Civic Communications Specialist
2400 S. Scenic Ave.
Springfield, MO 65807
July 27, 2012
MU Extension Series in Forsyth Designed to Help
Families Build Stronger Relationships, Starts Aug. 10
FORSYTH, Mo. - Having a strong, positive family life takes work. A University of Missouri Extension series, aimed at both parents and children, will address techniques proven to make families happier and resilient.
"Building Strong Families is a program designed to help parents and children create strong, respectful relationships," said Nellie Lamers, a family financial education specialist with University of Missouri Extension in Forsyth.
The workshops begin Aug. 10 at Boys & Girls Club of the Ozarks in Forsyth.
"By helping families build on their strengths, they can overcome the challenges all families face," said Lucy Schrader, MU Extension associate state specialist. "Research shows that family members can make significant changes in their behavior by focusing on strengths rather than on problems."
The workshops focus on the needs of working families and address effective communication, understanding family member roles, as well as positive ways to deal with finances, discipline, health and nutrition, work and other family issues.
The adult sessions cover 13 topics, including parenting skills, financial management, stress management, communications, health and nutrition, and community issues.
Topics are designed to overlap with the many issues of family life. For example, sessions on nutrition explain how sharing cooking duties and eating meals together can improve relationships and communication, and give a better appreciation for the roles each family member plays.
The youth component, for children ages 5-12, is based on successful strategies developed by the MU Extension's 4-H Youth Development program. "In 4-H, we work on many of the same issues-being good communicators, understanding child and parent responsibilities and roles, managing stress, building self-esteem," said Alison Copeland, MU Extension 4-H youth development specialist.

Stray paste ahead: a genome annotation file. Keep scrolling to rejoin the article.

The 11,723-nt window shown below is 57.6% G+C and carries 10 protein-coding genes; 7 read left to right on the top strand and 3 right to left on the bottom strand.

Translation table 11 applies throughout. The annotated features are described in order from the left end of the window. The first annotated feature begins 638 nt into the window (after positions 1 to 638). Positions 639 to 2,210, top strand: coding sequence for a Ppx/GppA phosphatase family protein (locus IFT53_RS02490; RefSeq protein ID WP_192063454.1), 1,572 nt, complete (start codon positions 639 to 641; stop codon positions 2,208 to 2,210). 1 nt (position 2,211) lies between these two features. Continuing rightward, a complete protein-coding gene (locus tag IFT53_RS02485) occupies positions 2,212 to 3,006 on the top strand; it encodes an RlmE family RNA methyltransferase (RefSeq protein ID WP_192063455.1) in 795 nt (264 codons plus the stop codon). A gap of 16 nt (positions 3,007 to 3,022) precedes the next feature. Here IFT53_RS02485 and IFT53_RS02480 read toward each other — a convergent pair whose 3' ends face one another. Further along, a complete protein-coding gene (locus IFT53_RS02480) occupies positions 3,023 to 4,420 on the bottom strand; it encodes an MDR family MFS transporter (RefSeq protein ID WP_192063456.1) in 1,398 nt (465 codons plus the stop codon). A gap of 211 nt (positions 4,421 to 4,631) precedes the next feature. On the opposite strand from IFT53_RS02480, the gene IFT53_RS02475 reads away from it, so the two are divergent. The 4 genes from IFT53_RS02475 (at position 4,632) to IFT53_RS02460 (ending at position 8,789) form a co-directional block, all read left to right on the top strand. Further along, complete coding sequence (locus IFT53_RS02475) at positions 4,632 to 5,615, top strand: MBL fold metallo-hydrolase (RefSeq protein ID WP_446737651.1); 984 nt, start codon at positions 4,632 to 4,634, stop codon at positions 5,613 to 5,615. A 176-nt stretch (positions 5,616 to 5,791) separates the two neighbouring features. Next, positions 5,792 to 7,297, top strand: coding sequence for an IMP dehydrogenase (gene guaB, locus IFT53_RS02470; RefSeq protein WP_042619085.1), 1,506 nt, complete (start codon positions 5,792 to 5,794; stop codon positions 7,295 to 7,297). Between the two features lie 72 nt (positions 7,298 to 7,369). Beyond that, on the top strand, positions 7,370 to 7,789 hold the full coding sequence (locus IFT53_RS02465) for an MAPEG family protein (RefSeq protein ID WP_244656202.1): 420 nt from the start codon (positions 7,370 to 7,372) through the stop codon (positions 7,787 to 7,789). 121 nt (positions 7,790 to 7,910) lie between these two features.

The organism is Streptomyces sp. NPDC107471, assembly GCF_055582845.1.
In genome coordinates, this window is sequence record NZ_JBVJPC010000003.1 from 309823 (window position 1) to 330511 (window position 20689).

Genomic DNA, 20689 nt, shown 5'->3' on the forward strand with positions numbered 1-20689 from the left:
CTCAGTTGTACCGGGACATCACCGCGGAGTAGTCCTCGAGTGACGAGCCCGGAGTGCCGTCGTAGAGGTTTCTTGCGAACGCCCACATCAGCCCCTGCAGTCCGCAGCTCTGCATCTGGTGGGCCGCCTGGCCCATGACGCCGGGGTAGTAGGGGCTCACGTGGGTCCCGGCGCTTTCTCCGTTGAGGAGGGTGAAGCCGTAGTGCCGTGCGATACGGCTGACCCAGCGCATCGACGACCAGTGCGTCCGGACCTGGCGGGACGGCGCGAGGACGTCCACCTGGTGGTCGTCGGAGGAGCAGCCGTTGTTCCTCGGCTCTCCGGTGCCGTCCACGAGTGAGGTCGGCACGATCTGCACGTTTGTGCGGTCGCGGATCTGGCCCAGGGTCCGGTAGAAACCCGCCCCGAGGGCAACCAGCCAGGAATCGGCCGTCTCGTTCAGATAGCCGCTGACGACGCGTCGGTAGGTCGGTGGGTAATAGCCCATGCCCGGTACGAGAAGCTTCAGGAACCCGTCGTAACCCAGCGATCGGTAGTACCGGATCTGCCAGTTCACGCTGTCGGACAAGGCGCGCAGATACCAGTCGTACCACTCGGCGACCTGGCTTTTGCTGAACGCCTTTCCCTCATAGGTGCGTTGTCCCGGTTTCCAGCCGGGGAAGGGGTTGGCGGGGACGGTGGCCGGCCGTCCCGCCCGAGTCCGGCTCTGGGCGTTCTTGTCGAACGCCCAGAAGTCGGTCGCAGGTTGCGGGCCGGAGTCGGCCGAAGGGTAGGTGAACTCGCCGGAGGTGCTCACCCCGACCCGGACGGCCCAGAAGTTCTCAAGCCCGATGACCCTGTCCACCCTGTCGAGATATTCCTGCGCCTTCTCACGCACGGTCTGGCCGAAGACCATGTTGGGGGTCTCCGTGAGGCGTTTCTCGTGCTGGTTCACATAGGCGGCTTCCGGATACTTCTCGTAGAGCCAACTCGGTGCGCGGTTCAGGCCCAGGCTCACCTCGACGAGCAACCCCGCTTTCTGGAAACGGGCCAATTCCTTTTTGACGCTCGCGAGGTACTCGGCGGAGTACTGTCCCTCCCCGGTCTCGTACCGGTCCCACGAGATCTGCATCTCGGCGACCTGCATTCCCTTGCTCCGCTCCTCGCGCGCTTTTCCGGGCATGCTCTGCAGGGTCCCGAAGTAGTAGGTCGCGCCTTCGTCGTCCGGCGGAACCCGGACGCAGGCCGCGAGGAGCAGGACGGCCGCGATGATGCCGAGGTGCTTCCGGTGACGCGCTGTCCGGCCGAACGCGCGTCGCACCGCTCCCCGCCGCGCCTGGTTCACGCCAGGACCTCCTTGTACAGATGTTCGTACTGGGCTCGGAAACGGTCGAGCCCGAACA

Through hands-on activities, children learn about things they can do around the house.
"A simple task such as making your own peanut butter and jelly sandwich, or knowing how to help change a sibling's diaper, builds self-esteem as well as helps ease the load on Mom or Dad," Copeland said.
Activities teach children about verbal and nonverbal communications, how to deal with feelings, listening skills and being respectful of others' feelings.
"The activities include appropriate readings that fit with the subjects being discussed," Copeland said. "This way, children are boosting their literacy skills while they learn these character-building lessons."
To find out more about local Building Strong Families programs, contact Nellie Lamers at 417-546-4431 or email@example.com.
Source: Nellie Lamers, (417) 546-4431